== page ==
The ideal filling- Expert advice on sandwich-year internships

It’s getting to the time of year when the best and brightest start looking to the best and brightest to make them even better and brighter.
Thousands of PR, marketing, communications, media, and journalism students across the UK are finalising sandwich year placements for September 2017 onwards, hoping to bolster their chances of full time work upon graduation. Here at Smoking Gun PR we’re no strangers to working with academia, and helping the next generation of pros get the skill sets they need.
But how do tomorrow’s stars make the most of these priceless opportunities, what advice do tutors think is important to take on board, and what does the industry expect from candidates if they are going to make a truly awe-inspiring impression? We asked current and past interns, university lecturers, and business leaders to tell us exactly what they think, in the hope of offering guidance.
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Former sandwich year intern – Meabh Crehan

Meabh was taken on as a Smoking Gun PR intern in June 2015, with a view to finishing in September 2016, but was so good she remained with us on a part-time basis until graduation when she joins full time.

Why did you decide to take a year in industry?
During the second year my university was running workshops with employers, and to me it seemed like a no-brainer in terms of making you more employable. It was hard to get back into studying afterwards but definitely worth it.
How prepared were you going into the placement?
A lot of stuff I had been learning at university was relevant, but I don’t think you can expect to go into a job straight from university and it will be the same as studying. I’ve learnt so much as an intern as it’s so different to an educational situation.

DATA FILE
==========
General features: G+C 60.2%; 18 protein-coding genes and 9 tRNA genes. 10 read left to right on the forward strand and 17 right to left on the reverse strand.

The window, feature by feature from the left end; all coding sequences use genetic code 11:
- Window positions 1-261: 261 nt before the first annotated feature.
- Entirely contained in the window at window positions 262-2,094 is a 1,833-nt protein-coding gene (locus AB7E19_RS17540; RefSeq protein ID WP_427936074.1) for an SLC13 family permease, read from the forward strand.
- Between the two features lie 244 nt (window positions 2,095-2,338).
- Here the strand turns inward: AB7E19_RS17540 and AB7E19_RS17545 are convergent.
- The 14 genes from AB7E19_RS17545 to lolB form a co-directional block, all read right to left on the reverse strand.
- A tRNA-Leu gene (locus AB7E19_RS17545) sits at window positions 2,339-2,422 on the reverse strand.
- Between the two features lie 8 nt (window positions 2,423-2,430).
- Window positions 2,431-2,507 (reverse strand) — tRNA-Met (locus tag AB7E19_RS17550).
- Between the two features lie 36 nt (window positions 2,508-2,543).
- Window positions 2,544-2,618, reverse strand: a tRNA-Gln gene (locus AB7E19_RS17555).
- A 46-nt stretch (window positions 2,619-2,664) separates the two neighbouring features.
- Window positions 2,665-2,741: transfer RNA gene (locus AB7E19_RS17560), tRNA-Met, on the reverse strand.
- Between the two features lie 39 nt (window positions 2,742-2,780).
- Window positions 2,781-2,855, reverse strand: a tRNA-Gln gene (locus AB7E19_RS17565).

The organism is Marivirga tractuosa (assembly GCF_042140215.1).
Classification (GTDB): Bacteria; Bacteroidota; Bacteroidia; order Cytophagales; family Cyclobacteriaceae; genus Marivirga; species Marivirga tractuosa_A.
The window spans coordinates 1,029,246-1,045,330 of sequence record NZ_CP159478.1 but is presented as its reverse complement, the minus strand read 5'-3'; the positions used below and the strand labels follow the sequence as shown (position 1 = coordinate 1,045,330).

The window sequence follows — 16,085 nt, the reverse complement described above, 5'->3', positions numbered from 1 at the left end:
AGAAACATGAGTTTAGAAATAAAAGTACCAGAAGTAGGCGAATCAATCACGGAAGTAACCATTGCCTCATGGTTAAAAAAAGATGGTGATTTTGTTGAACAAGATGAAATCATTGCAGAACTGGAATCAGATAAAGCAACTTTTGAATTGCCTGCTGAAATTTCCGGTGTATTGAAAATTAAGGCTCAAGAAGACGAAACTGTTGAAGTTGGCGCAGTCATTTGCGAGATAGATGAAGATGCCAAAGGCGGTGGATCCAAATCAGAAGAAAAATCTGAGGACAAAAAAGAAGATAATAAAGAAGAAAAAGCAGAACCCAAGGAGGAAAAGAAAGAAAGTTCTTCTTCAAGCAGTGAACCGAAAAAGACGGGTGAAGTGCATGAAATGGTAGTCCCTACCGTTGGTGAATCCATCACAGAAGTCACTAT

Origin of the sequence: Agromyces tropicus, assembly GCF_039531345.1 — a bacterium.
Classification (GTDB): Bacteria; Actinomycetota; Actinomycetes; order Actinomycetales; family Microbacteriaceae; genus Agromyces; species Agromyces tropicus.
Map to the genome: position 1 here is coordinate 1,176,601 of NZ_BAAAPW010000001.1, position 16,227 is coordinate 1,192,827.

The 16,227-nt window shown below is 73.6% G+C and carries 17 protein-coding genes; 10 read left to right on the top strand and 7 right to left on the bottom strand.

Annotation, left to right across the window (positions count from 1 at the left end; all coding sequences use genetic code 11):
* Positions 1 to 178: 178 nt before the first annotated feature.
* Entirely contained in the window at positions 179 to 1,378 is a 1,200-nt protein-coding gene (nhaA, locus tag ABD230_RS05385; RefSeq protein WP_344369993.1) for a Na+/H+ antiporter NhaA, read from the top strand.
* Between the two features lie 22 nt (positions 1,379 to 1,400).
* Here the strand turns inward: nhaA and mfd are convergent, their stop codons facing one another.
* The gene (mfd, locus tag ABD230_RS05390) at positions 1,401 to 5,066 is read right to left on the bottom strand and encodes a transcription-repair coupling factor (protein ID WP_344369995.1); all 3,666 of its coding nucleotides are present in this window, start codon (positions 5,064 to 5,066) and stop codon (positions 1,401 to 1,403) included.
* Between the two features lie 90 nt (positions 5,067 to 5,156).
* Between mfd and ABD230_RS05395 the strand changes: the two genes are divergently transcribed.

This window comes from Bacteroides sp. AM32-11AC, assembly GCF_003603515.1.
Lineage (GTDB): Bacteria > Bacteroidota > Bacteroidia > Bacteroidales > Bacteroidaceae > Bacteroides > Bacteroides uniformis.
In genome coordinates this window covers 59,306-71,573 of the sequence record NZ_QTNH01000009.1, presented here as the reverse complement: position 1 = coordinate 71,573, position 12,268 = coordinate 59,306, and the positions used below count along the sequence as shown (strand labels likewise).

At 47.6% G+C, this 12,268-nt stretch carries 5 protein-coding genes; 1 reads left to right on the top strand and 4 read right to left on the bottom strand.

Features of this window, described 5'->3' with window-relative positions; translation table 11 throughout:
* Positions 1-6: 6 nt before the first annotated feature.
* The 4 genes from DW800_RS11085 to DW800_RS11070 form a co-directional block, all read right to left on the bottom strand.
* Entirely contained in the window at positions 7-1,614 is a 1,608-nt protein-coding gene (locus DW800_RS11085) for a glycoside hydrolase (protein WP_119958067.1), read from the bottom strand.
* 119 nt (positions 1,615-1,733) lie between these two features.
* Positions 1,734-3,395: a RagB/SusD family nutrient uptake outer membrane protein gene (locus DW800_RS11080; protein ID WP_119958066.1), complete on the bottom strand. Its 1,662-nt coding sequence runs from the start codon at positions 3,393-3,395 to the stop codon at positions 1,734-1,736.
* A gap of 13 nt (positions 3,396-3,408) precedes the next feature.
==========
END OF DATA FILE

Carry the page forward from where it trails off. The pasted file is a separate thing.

For those about to go into a year in industry, what advice would you give?
Ask as many questions as possible, and don’t be afraid to speak up. If you have skills show them off and let people know- if something could be done slicker, then just say it- even full time staff are always learning new skills.

Current intern – Rhianna Tudor

Rhianna is Smoking Gun PR’s current sandwich year intern.
Why did you decide to take a year in industry?
We were told about the benefits in terms of making you more employable, and it just seemed silly not to do it- the opportunity to be more hands on with the job is really beneficial.
Was it difficult to settle into the expectations of a work situation, where speaking up can often be beneficial for your progress?
All agencies are different, but here things are so fast-paced there wasn’t much time to be worried about that. Within a few days I was running around with a headset on getting fully involved. Not getting involved isn’t an option really.
For those about to go into a placement, what would you advise the most?
I’d say really just make the most of every opportunity that is available to you. I’ve done  training sessions with the PRCA, which I would never have had the chance to do without a placement, and that has been really useful. Don’t let things pass you by as you should be trying to get everything you can out of the time.
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The academic – Carmel O’Toole

Carmel is course leader and senior lecturer in PR at Sheffield Hallam University
How important are placements for students in general? Would you ever advise students not to complete time in industry?